- Ensure online payment pages begin with 'https'.
- Pay by credit card: if the price of the transaction is over £100, you can get a refund.
- Always read the terms and conditions.
- If you are buying a football ticket, remember that it is illegal to re-sell it.
- Check where the company's office is, that its landline is in this country, and that it has a proper address, not just a PO box.
Issued by a bank as part of a current account and, in a nutshell, serves as electronic cash. Unlike a credit or charge card, where you get an interest-free period before you have to settle the bill, the funds spent on a debit card are withdrawn immediately from your current account. Unless you’ve arranged an overdraft, if you don’t have the cash in the account, you can’t spend it.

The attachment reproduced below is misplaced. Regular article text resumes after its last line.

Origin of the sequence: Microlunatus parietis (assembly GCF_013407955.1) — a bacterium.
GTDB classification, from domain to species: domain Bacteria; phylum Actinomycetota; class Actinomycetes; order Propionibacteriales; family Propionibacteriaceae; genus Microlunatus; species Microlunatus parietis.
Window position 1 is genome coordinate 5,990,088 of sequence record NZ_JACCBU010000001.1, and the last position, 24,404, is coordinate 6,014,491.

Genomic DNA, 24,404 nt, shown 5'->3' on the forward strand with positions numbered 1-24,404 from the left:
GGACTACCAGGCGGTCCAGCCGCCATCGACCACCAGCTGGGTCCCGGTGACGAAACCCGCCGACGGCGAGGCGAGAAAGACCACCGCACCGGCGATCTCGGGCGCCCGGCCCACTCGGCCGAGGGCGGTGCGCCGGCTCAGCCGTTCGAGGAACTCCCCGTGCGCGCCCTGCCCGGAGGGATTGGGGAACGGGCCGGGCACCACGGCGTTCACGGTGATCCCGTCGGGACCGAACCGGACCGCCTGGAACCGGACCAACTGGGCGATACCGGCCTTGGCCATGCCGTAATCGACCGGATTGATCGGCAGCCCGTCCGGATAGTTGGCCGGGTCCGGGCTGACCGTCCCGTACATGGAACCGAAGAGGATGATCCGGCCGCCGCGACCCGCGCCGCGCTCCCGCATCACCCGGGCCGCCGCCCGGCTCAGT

Used by the holder to buy goods and services, credit cards also have a monthly or annual spending limit, which may be raised or lowered depending on the creditworthiness of the cardholder. But unlike charge cards, borrowers aren’t forced to pay the balance off in full every month and, as long as they make a stated minimum payment, can carry a balance from one month to the next, generating compound interest. As the issuing company is effectively giving you a short-term loan, most credit cards have variable and relatively high interest rates. Allowing the interest to compound for too long may result in dire financial straits.